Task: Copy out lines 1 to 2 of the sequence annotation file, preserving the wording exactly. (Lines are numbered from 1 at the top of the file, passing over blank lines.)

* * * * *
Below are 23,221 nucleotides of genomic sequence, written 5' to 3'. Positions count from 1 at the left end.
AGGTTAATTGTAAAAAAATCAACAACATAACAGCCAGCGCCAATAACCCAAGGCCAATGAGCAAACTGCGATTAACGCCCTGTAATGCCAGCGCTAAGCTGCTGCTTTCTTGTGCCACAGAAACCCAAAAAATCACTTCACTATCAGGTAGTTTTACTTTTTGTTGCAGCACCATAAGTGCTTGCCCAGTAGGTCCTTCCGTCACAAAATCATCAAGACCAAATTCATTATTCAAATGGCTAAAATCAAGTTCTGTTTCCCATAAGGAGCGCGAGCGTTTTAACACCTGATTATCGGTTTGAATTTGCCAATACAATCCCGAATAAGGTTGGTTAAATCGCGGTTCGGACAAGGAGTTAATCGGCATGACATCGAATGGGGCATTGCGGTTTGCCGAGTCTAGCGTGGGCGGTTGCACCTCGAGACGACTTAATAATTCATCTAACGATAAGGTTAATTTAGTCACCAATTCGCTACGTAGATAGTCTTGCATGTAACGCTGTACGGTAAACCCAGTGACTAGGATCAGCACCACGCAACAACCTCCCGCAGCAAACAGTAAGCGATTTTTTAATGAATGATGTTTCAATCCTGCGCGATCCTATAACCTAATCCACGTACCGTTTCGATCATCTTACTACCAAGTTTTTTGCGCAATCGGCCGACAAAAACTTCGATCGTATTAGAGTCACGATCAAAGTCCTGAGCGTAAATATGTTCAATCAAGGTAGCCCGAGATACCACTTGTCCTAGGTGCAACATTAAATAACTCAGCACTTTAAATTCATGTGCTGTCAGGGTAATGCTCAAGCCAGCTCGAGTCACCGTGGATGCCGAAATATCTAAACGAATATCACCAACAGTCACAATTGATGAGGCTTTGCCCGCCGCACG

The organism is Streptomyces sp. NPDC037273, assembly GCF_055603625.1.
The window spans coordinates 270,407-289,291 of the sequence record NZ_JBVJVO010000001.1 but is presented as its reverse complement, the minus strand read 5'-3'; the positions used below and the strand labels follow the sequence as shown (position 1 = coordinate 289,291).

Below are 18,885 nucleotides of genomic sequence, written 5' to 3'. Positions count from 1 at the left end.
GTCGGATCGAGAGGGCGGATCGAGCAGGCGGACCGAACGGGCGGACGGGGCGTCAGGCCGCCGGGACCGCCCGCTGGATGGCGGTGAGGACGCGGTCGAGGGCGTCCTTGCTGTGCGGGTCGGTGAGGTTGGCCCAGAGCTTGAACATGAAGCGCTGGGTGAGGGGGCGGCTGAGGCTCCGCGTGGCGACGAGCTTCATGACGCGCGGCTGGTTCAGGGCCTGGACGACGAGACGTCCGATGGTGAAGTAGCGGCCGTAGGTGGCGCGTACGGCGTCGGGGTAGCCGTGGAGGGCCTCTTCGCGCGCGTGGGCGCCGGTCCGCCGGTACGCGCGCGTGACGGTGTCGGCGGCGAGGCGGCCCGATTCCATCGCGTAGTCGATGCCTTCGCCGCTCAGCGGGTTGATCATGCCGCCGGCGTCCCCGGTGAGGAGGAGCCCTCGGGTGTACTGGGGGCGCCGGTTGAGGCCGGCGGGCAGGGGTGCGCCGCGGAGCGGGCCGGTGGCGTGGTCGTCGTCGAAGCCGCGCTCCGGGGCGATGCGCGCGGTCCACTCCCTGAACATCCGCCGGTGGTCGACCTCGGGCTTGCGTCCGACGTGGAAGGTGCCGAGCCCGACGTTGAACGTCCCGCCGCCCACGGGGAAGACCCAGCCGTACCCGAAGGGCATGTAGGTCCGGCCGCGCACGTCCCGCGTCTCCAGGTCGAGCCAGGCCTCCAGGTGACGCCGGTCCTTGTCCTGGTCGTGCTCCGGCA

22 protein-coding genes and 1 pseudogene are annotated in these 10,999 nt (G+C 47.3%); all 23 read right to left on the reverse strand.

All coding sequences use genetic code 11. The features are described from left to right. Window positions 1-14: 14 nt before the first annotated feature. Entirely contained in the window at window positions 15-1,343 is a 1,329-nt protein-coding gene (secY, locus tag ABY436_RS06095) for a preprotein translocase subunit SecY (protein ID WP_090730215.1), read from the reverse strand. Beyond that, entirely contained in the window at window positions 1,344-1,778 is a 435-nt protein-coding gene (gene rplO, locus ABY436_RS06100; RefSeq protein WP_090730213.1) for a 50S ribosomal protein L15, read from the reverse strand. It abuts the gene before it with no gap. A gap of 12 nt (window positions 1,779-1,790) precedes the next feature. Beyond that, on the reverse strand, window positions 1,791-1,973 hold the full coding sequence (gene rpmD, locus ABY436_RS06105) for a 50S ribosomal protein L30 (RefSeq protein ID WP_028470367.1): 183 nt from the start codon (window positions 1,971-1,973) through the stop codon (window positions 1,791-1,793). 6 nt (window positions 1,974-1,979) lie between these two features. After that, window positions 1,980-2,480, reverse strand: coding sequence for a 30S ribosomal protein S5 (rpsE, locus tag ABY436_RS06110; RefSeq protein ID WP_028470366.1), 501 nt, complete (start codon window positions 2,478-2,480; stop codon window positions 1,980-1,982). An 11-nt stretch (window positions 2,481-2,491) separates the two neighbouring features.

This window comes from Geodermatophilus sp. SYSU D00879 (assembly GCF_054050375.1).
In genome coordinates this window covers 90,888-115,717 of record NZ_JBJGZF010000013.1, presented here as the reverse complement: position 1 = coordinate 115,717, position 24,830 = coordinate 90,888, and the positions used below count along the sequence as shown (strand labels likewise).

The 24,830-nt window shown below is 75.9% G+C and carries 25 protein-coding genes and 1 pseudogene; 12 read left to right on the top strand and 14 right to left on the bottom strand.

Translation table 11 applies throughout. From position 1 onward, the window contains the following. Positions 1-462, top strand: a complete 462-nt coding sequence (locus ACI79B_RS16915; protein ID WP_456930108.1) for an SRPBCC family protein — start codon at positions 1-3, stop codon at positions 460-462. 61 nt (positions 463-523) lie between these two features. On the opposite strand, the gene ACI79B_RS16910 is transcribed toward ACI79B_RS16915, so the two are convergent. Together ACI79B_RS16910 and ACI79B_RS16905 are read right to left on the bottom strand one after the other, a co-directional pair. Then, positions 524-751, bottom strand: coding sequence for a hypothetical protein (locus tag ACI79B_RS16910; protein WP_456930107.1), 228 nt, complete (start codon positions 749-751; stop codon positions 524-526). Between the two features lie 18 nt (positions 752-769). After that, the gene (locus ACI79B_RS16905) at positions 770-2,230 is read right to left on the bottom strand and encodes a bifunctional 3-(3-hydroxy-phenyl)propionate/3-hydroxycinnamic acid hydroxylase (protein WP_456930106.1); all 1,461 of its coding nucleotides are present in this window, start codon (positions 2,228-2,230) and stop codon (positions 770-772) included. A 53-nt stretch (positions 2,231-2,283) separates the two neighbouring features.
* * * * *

Below are 23,221 nucleotides of genomic sequence, written 5' to 3'. Positions count from 1 at the left end.
AGGTTAATTGTAAAAAAATCAACAACATAACAGCCAGCGCCAATAACCCAAGGCCAATGAGCAAACTGCGATTAACGCCCTGTAATGCCAGCGCTAAGCTGCTGCTTTCTTGTGCCACAGAAACCCAAAAAATCACTTCACTATCAGGTAGTTTTACTTTTTGTTGCAGCACCATAAGTGCTTGCCCAGTAGGTCCTTCCGTCACAAAATCATCAAGACCAAATTCATTATTCAAATGGCTAAAATCAAGTTCTGTTTCCCATAAGGAGCGCGAGCGTTTTAACACCTGATTATCGGTTTGAATTTGCCAATACAATCCCGAATAAGGTTGGTTAAATCGCGGTTCGGACAAGGAGTTAATCGGCATGACATCGAATGGGGCATTGCGGTTTGCCGAGTCTAGCGTGGGCGGTTGCACCTCGAGACGACTTAATAATTCATCTAACGATAAGGTTAATTTAGTCACCAATTCGCTACGTAGATAGTCTTGCATGTAACGCTGTACGGTAAACCCAGTGACTAGGATCAGCACCACGCAACAACCTCCCGCAGCAAACAGTAAGCGATTTTTTAATGAATGATGTTTCAATCCTGCGCGATCCTATAACCTAATCCACGTACCGTTTCGATCATCTTACTACCAAGTTTTTTGCGCAATCGGCCGACAAAAACTTCGATCGTATTAGAGTCACGATCAAAGTCCTGAGCGTAAATATGTTCAATCAAGGTAGCCCGAGATACCACTTGTCCTAGGTGCAACATTAAATAACTCAGCACTTTAAATTCATGTGCTGTCAGGGTAATGCTCAAGCCAGCTCGAGTCACCGTGGATGCCGAAATATCTAAACGAATATCACCAACAGTCACAATTGATGAGGCTTTGCCCGCCGCACG